Where the action is

Chinese firm Lenovo announced itself on the world stage two years ago with the acquisition of IBM’s PC divison. But the best is yet to come, insists CEO William Amelio

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By  Arabian Business staff Published  December 23, 2006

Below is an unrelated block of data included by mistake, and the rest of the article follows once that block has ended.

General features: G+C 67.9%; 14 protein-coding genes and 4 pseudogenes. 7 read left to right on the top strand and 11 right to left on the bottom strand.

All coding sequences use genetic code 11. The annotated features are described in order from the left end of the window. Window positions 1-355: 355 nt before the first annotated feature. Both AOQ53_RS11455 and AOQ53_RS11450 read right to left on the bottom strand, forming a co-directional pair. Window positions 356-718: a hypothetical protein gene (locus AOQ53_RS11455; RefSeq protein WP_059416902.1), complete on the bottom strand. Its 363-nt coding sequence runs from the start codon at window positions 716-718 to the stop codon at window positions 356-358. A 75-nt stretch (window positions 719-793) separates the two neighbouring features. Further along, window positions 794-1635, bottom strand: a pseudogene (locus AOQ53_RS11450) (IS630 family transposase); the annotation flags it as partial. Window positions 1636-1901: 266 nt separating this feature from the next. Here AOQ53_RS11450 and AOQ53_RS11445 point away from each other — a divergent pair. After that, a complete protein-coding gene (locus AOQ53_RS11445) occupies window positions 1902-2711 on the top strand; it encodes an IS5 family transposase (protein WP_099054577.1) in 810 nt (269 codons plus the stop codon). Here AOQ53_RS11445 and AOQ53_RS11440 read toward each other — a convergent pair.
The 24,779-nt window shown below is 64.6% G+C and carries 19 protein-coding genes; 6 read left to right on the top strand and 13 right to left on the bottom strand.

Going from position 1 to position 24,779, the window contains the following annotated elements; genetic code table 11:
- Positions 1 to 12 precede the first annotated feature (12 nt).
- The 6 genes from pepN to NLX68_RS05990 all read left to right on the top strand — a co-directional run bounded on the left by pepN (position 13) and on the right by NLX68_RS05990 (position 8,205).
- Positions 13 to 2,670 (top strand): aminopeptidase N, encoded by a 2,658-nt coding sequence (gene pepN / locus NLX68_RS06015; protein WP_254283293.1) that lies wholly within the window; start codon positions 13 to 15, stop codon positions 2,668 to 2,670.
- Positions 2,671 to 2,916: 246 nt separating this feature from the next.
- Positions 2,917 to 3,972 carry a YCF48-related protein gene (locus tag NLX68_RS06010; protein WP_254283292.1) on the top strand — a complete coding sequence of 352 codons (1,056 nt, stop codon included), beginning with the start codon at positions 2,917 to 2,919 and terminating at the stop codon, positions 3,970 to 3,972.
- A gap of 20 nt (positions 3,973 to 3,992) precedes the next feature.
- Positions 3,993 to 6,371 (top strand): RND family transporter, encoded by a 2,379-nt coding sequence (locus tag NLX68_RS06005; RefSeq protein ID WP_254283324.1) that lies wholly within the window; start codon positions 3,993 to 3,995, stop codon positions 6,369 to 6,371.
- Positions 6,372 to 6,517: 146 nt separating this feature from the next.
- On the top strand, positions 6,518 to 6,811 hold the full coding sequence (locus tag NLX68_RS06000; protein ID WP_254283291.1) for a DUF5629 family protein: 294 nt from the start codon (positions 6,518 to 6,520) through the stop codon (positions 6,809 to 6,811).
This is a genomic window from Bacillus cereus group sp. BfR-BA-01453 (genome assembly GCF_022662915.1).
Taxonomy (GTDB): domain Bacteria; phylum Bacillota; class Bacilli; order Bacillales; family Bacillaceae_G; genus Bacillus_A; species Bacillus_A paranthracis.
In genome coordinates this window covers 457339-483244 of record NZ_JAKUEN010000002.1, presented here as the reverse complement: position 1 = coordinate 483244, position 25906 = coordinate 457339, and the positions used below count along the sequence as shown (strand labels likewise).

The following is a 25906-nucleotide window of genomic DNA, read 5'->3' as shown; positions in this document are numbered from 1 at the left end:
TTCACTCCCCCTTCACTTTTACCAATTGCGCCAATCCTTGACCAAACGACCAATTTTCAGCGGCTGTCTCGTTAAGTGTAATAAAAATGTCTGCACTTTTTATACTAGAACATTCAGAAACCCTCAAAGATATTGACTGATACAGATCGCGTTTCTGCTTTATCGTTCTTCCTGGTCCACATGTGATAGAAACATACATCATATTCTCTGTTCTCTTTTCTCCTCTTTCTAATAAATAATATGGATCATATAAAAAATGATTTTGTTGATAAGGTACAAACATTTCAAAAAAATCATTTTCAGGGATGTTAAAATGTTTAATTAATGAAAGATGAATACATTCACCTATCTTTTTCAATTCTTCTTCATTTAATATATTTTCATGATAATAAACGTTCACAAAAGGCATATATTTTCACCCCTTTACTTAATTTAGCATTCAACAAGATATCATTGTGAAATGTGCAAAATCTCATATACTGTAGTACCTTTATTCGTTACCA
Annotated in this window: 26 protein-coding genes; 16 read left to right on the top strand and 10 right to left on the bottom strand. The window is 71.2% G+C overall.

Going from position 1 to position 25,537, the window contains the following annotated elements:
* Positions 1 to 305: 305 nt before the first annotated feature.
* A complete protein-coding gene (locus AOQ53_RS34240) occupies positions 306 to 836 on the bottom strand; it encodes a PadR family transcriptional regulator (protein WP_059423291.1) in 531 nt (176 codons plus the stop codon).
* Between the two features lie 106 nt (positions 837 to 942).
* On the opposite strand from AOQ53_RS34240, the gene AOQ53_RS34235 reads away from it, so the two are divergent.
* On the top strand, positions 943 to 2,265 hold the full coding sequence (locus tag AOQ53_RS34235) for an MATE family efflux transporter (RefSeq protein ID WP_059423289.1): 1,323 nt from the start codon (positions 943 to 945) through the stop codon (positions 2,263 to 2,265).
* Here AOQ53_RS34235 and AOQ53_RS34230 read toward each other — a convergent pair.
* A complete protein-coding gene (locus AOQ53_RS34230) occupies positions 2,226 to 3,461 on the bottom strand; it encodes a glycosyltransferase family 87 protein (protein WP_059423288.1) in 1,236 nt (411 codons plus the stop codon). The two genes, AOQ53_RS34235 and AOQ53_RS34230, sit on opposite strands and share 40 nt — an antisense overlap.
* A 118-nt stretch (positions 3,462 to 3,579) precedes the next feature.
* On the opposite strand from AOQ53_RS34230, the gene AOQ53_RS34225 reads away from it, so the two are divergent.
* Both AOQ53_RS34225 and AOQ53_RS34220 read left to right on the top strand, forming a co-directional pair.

|~||~||~|I’ve got a lot of energy, that’s for sure,” says William Amelio, a wolfish grin spreading across his face. Such understatement is uncharacteristic. The CEO of Chinese computer manufacturer Lenovo talks quickly, his machine-gun delivery, peppered with management buzzwords — ‘customer pain points’, ‘demand generation’, and the ubiquitous ‘skill sets’ — and his confidence is arresting. Amelio, who this month celebrates his first anniversary in the role, is clearly a man confident in his own abilities. Previously relatively unknown outside China, Lenovo stunned the IT world two years ago when it announced plans to acquire the PC division of US giant IBM. Lenovo paid US$1.25billion to IBM, splitting the payout into US$650million straight cash and US$600million of Lenovo stock. Prior to the acquisition, Lenovo already controlled 25% of the Asian market, largely due to its ability to sell computers at value prices and China’s high tariffs on imports. The deal, completed in May last year, installed Lenovo as the third-largest PC manufacturer worldwide. Amelio insists that the acquisition should be assessed on two fronts: “You ask how the company that did the acquiring did afterwards — did they lose focus, did they lose their way, or are they still on track? Then you ask how the company that they purchased is doing — did things get better, are things going in the right direction, what’s happening?” The acquisition, Amelio maintains, has proved a resounding success so far. “In China — our core business — we have become more efficie- nt and more profitable,” he says. “That engine is running extremely well and we didn’t lose any focus whatsoever with regards to the China business. “Outside of China in the first year since the acquisition we actually stabilised revenues and got profitable for the first time after restructuring,” he contends. “Some analysts were projecting that our revenues would drop 20%, that we would have lost lots of customers. Essentially we’ve had 95% customer retention rates, and our revenues dropped just 7%, so we did lose a little bit of share, but we’re starting to see this rebound.” Amelio admits that the complicated nature of Lenovo’s acquisition of IBM was one of the attractions to the role. It is a challenge he has embraced wholeheartedly. “The company has essentially kept all the IBM PC management team in place,” he insists. “We’ve made some adjustments and, obviously, new people have come in, but essentially the structure’s the same.” Yet while this may be the case, the acquisition also necessitated a careful synthesis of two vitally varying business strategies. “The IBM business was a relationship business, on primarily large accounts — with governments, for example — and they were great at that. “However, that’s 40% of the market, and not the highest growth part of the market,” he explains. “The highest growth part of the market is medium business, small business, very small business and consumers.” “To meet this market, one of the best practices we took from the China business was something called the transaction model,” he continues. “That is a way and a method to go to market for small and very small customers that’s really efficient, really effective, meets their needs and wants, and hits the exact demands that they’re looking for at the right time.” Amelio says this is “working dramatically well” in China. “We’ve taken it and made it work in India, and now we’ve taken it and made it work in Hong Kong where we’re growing at 15% and are highly profitable in that market since we rolled out the transaction model. “We took it to Germany, these past two quarters, and Germany has literally seen a 40% growth rate in units and revenues, and what was a lagging market for us and not profitable, is now both profitable and growing,” he adds. “We’re in the process of rolling out across Europe, the Middle East and Africa, as well as the United States and Canada. We’ll eventually cover the whole world, but right now we’re putting a SWAT-team focus on different areas, to put the right tenets of the model into place so that we can get it right.” Amelio’s ambition is striking, and underscored by a tangible self-confidence in his own strategic planning. “Essentially we believe that we can have a hybrid dual model — meaning this relationship/transaction model — so that if customers want to go direct, they can go to a website and buy direct,” he insists. “If they want to go to tier-two partners, they can go to tier-two partners. If they want to go to a distributor, they can go to a distributor. Any way you want to do business with us, we’ll be available to do that.” But is Amelio not concerned that the Hong Kong-listed firm might be moving too far afield, too fast? Far from it. Lenovo’s management, he insists, has always strategised as a global, as opposed to a country company. “There is always resistance in any organisation for any change and anything new, and you have to contend with that,” he shrugs. “However, we’ve got a way of managing it so there’s not a conflict between all the different global marketing strategies.” Amelio himself is no stranger to change. Formerly senior vice president of Dell and president, Asia-Pacific and Japan, Amelio served in senior executive and operating positions at NCR, Honeywell International, AlliedSignal and IBM, including general manager of worldwide operations for IBM’s personal computing division. “I’ve had the opportunity to have 18 years at IBM, so I’ve got a great sense of the way that company worked,” he says with a smile. “My roots run deep there, so many of the people that were in the North Carolina facility, and some of our facilities around the globe, I’ve known, which has helped because you get an instant credibility with people that have worked with you before.” Amelio’s career path has taken him through a number of sectors, and he believes that each experience has developed and honed his own skill set. “I had the chance to get out of the industry for a while, at AlliedSignal and Honeywell,” he continues. “That’s a totally different industry, and I learned some of the key fundamentals of running in a different culture, running a totally different business, and yet still being able to use some of the same skill sets. It was an interesting set of businesses, worth about US$2.5billion.” After a year at NCR, “running three-quarters of the company”, Amelio made the move to Dell, where he took responsibility for strategy and operations across the Europe, Middle East and Africa (EMEA) region. During his tenure, sales more than doubled in the region, and service levels improved significantly, as measured by third-party customer satisfaction metrics. “I learned essentially the nuances of the supply chain, high efficiency models, and different strategies on how to go to market from a sales point of view. All that experience over the years bodes extremely well for Lenovo,” he adds, self-assuredly. “There’s things you can learn, and best practices you can take, from all these various backgrounds, and help get them all into a true perspective,” he continues. This experience, he contends, has given him a key insight into the way in which companies may best tackle the obstacles to pan-regional, and worldwide, expansion. “Working successfully as a company means taking best practices, wherever they are in the company, and rolling them out rapidly,” he explains. “If you have a model where everybody runs their own thing, then it’s very difficult to get best practices out very quickly. One of the key core values of the company is to say, ‘look, if somebody’s got a great idea, then implement it as fast as you possibly can’. “The simple fact of the matter is that you try to copy exactly whatever the idea is, and get it installed as fast as possible,” he continues. “We reward results, not necessarily who’s got the best ideas. Ideas are great, but we need to get them into practice in order for us to be successful.” Such success, he says, will be measured by Lenovo’s performance outside China over the next few years. Amelio insists that emerging markets, such as the Middle East, will play a key role in the company’s development. Indeed, in the EMEA region, consolidated revenue totalled US$751million in the second quarter, or 20% of Lenovo’s total revenue. “I’m a firm believer that the action’s happening in the emerging and maturing markets, such as the Middle East. “If you don’t have a strong foothold in those markets, you’ll fail, and likewise if you don’t deliver world-class products.” Yet Amelio admits that he did not always consider it a priority to deliver first-class products to less-than-first-class markets. “There was a view, and I had the view 15 years ago, that you’ve got to make sure that your fully-mature markets have all the latest technology, then the second generation stuff, the used stuff, you put in the emerging markets. That was the view of the world, but it’s the wrong view,” he insists. “The right view is to get the best technology in everybody’s hands, in order to be able to wire people, because it’s amazing how you can then take advantage of different skill sets from all over the world. “I’ve seen the stunning growth in China and India, and that’s happening because they’re wired, they’ve got great infrastructures, and they’ve got great education systems so the scientists and engineers that are coming out of the schools are amazing and would rival any other country,” he continues. “If you don’t tap into whatever your skill set is, you’re missing something. The number of graduates that are coming out of schools in India and China is immense, and from what I’ve seen, you’ve got some great schools here in the Middle East,” he adds. “The calibre of people that we’re recruiting from this region is fantastic.” Amelio insists that another development that will help companies such as Lenovo is the liberalisation of IT markets in regions such as the Middle East. “One of the things that will benefit Lenovo’s business hugely is the liberalisation of telecoms,” he says. “That’s growing penetration, that’s growing markets, and that’s growing the amount of bandwidth available to people.” “We’re also offering the opportunity for users to move seamlessly from hotspot to hotspot, between Wi-Fi or WAN [wide area network],” he continues. “Coverage is pretty good in the region, so that gives the opportunity for anyone to be connected anywhere.” And on that word, the connection is broken. We are out of time. Amelio takes a breath, and then that wolfish grin is back. “Don’t worry,” he smiles. “You’re going to be hearing a lot more from us.” ||**||